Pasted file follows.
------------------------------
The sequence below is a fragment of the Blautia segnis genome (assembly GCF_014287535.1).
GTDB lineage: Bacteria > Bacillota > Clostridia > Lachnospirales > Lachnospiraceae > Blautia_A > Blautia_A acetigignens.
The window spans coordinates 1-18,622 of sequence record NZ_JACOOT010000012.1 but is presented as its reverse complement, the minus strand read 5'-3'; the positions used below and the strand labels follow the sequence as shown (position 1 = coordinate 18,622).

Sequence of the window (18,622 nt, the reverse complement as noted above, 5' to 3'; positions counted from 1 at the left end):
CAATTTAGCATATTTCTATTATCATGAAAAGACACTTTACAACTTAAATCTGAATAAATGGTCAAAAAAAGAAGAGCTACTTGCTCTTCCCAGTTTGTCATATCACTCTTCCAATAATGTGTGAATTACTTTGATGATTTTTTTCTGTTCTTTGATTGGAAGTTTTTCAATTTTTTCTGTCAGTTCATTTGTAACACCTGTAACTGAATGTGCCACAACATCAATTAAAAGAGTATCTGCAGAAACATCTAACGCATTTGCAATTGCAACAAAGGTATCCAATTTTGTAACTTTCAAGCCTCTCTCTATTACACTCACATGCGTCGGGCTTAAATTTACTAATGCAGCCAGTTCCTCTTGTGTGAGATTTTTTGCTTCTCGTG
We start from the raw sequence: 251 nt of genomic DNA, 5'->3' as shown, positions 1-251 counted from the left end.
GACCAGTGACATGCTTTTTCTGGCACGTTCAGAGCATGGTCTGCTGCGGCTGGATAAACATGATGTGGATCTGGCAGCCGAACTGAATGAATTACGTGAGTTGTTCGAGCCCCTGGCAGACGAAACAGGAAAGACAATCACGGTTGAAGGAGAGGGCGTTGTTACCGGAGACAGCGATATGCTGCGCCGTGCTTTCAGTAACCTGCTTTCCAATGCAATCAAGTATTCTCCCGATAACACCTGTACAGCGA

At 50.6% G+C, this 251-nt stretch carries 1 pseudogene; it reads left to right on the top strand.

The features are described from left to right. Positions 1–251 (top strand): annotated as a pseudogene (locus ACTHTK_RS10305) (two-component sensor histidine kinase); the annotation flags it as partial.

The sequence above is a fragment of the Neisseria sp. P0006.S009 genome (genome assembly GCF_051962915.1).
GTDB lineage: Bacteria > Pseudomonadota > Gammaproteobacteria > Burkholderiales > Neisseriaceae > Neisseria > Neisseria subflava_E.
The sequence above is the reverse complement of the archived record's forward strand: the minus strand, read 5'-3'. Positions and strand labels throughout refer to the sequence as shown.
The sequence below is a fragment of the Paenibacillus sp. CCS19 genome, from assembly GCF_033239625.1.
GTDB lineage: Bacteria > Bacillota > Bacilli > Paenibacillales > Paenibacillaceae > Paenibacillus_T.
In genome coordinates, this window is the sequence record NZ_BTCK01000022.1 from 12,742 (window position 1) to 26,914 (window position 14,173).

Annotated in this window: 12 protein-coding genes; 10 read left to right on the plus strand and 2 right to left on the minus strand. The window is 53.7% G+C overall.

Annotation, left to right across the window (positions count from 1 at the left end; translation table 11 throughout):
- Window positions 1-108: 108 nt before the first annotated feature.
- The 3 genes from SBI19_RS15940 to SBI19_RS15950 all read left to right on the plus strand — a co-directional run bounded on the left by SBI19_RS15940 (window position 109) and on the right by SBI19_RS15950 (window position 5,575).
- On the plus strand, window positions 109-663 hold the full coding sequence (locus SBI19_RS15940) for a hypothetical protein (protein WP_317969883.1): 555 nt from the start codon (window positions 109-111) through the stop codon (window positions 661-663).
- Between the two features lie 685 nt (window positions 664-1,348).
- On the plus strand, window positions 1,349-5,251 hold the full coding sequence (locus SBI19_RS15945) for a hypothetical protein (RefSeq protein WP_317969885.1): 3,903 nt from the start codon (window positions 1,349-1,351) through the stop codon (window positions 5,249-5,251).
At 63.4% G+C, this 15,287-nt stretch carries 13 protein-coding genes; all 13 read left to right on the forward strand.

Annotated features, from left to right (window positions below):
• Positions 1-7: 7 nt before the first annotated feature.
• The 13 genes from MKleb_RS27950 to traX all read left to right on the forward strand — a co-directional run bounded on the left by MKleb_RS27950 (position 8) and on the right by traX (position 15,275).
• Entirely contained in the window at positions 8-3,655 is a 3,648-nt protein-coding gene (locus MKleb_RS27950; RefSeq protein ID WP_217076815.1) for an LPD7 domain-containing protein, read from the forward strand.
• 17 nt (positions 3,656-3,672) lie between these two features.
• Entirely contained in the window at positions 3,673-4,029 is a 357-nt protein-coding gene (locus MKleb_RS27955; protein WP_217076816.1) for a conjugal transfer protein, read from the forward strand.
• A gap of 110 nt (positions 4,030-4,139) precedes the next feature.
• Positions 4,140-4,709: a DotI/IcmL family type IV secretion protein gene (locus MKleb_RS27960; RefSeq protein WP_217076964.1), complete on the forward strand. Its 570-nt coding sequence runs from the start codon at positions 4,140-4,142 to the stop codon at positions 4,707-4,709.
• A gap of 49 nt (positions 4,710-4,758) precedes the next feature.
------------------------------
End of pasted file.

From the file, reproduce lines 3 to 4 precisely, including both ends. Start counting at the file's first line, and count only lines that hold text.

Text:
The window spans coordinates 1-18,622 of sequence record NZ_JACOOT010000012.1 but is presented as its reverse complement, the minus strand read 5'-3'; the positions used below and the strand labels follow the sequence as shown (position 1 = coordinate 18,622).

Sequence of the window (18,622 nt, the reverse complement as noted above, 5' to 3'; positions counted from 1 at the left end):